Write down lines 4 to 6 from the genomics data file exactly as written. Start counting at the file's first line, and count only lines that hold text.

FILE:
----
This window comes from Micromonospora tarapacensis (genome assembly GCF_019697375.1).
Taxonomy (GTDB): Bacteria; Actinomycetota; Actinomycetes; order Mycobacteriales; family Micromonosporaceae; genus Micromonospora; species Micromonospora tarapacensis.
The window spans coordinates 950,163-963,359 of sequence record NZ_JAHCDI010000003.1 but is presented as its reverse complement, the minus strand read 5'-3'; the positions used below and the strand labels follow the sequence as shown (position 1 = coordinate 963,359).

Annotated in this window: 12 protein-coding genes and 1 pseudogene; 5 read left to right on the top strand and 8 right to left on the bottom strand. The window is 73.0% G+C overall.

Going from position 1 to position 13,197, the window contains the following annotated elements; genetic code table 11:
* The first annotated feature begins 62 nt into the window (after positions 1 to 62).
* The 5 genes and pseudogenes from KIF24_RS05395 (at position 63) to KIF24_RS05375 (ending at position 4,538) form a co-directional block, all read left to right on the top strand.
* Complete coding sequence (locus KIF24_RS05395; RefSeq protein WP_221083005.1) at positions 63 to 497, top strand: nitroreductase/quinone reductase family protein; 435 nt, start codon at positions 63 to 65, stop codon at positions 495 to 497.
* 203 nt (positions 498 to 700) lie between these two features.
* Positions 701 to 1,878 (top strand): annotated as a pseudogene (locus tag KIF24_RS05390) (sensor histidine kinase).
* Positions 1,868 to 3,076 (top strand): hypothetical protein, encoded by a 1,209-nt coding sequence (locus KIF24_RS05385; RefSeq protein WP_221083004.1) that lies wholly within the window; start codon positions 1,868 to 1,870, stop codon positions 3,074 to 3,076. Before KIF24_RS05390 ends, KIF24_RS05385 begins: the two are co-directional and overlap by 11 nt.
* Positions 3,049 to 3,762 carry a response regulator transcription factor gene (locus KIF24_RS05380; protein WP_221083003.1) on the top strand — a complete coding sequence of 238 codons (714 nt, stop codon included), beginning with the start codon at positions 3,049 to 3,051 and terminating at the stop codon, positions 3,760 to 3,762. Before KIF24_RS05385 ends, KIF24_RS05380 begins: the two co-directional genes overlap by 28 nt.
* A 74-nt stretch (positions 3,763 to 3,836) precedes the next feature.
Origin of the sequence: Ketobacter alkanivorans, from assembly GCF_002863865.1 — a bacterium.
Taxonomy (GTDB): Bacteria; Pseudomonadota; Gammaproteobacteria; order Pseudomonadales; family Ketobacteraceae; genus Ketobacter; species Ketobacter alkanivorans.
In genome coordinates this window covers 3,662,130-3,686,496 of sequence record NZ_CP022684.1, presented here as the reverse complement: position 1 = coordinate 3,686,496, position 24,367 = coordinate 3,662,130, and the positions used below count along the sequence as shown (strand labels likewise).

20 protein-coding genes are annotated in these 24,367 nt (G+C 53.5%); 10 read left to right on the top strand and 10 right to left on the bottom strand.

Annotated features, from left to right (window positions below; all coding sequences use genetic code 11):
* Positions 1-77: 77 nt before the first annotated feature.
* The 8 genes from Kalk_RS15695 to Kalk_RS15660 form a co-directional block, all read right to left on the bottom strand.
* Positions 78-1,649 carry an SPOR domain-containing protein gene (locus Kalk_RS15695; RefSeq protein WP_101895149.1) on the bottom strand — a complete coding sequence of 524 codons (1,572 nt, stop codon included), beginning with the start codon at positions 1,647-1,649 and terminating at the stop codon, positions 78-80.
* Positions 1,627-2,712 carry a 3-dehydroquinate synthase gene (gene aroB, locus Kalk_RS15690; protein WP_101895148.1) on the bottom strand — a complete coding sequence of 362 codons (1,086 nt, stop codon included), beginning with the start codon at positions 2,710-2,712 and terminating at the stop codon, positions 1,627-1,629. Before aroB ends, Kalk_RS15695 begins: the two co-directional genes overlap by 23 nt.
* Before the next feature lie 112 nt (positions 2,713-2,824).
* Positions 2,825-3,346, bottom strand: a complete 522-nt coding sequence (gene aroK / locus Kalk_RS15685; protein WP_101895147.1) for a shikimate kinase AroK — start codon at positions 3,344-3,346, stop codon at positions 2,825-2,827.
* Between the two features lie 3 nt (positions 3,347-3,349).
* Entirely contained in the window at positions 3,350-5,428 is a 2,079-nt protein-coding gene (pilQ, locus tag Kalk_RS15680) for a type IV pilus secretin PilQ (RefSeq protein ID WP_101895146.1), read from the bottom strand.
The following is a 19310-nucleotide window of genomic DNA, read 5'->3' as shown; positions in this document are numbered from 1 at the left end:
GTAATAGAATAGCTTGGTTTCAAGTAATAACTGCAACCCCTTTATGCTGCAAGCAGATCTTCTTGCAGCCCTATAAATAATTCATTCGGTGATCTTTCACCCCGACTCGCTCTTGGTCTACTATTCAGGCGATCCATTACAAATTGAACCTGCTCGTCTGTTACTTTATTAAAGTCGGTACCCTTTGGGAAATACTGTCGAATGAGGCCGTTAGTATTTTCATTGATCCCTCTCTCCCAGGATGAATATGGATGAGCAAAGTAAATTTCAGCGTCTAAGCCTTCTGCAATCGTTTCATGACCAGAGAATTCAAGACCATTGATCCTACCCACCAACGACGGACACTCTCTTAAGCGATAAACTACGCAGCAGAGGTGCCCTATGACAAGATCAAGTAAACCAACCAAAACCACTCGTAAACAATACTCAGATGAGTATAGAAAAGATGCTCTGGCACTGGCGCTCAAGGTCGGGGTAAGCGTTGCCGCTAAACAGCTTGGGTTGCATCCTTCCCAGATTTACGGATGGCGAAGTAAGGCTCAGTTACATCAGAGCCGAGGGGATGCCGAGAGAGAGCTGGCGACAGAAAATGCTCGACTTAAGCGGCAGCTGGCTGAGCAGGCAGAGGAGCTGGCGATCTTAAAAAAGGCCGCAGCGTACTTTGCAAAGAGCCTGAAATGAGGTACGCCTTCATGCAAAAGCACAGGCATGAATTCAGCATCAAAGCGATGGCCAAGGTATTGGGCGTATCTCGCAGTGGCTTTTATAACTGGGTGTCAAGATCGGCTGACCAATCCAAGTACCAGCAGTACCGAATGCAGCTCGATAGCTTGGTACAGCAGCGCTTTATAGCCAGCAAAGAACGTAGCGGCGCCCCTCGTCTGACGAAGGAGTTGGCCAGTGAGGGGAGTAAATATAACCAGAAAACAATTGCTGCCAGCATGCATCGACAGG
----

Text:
Annotated in this window: 12 protein-coding genes and 1 pseudogene; 5 read left to right on the top strand and 8 right to left on the bottom strand. The window is 73.0% G+C overall.

Going from position 1 to position 13,197, the window contains the following annotated elements; genetic code table 11:
* The first annotated feature begins 62 nt into the window (after positions 1 to 62).